Styling - a big challenge these days


People are talking about JS fatigue these days. I believe styling is a big part of the problem today, especially with React.

The fact is that there are about 10 (or more) different perfectly valid choices to handle styling. Take a look at this article: Styling React on survivejs

Here’s my favorite picture. CSS was supposed to make styling easy but now I could probably do a PhD just studying CSS:

So here are some of the options – Methodologies: OOCSS, SMACS, BEM. Pre/post-processors: Less, Sass, Stylus, PostCSS, cssnext. BUT you could also use inline styles with React, or Radium, react-style, JSS, react-inline, jsxstyle, AND/OR finally ‘css modules’. (comparison table of React styling options)

But of course, if you don’t want to start from scratch, you should probably pick some kind of a starter framework, like Bootstrap (3 or 4?), or Semantic UI. Material-UI or Materialize? Or maybe PureCSS? Foundation? Polymer?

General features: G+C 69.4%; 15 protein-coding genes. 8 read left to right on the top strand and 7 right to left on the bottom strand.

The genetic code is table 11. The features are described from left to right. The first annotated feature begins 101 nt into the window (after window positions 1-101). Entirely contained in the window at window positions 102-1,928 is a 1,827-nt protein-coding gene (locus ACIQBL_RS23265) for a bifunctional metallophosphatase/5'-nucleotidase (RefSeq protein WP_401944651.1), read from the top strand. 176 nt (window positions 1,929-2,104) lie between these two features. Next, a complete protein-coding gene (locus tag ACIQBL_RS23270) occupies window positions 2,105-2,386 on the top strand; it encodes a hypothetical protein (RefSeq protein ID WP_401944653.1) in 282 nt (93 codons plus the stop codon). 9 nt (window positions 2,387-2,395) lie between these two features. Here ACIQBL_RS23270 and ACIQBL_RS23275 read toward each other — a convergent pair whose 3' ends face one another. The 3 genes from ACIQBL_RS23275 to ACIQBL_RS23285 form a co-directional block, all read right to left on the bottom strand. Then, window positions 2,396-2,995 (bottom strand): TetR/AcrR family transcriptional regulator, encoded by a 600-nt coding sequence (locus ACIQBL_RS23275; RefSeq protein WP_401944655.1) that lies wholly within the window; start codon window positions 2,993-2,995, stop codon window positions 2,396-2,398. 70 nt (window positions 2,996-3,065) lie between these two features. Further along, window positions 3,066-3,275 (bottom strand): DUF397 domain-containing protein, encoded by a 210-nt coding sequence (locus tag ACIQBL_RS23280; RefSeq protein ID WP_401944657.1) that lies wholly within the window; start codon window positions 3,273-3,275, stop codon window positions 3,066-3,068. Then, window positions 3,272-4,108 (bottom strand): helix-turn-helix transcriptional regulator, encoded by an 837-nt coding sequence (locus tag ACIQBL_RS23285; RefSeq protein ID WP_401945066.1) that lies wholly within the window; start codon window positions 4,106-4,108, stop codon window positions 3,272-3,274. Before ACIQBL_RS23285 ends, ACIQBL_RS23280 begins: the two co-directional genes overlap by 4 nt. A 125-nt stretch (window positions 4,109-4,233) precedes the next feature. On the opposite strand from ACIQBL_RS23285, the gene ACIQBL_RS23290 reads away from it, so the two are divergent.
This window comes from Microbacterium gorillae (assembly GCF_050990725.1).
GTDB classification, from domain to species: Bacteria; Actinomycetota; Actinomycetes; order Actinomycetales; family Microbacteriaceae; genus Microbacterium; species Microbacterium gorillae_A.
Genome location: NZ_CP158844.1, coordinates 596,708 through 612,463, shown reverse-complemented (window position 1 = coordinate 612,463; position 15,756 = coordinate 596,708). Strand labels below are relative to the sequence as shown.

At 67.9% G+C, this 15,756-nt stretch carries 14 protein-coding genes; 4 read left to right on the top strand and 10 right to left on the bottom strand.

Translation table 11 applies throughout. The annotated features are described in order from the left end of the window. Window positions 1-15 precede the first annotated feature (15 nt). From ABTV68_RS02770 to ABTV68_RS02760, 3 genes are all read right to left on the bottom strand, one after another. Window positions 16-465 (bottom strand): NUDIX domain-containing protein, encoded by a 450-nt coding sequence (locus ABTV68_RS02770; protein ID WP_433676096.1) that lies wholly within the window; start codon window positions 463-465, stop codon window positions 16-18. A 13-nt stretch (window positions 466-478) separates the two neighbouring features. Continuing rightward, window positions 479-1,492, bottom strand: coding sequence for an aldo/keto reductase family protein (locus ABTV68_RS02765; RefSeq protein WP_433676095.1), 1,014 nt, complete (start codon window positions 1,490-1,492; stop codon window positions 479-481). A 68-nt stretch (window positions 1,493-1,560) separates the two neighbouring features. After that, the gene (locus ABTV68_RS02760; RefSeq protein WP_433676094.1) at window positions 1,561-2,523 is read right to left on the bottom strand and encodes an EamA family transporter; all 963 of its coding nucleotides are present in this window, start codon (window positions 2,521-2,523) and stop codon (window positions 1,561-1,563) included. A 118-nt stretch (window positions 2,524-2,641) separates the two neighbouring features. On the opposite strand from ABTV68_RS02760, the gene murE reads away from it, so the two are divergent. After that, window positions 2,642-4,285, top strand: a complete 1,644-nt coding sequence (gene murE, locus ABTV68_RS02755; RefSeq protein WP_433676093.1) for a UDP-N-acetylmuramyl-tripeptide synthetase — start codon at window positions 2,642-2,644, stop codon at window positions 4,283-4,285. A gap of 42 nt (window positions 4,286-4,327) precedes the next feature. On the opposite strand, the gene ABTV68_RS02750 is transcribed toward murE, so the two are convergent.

Also, there are lots of React wrappers of some popular CSS libraries, for example React-Bootstrap and react-semantify (not to be confused with react-semantic-ui!) But I’m not sure these wrappers add much value, in fact I wonder if they just confuse me even more.

What are your thoughts, and what are you using, or planning to use on your next project? cssnext looks cool and promising, but frankly I’m overwhelmed with it all, I want to say ‘fuck it’ and make my websites look like craigslist :smiley:

CSS Modules for Meteor (without Webpack)

It’s easy to get overwhelmed with so many options and soapboxes, but give this a try. Here’s what you should be aiming for:

  1. SASS for syntax/features.
  2. SMACSS - Method for writing clean styles.
  3. The fourseven:scss package to autocompile your .sass files.


I don’t know much about style organization, but I think SCSS + PostCSS basically covers everything, and it’s super easy to set up with Meteor - I think the big diagram with lots of boxes makes it look complicated when it really isn’t.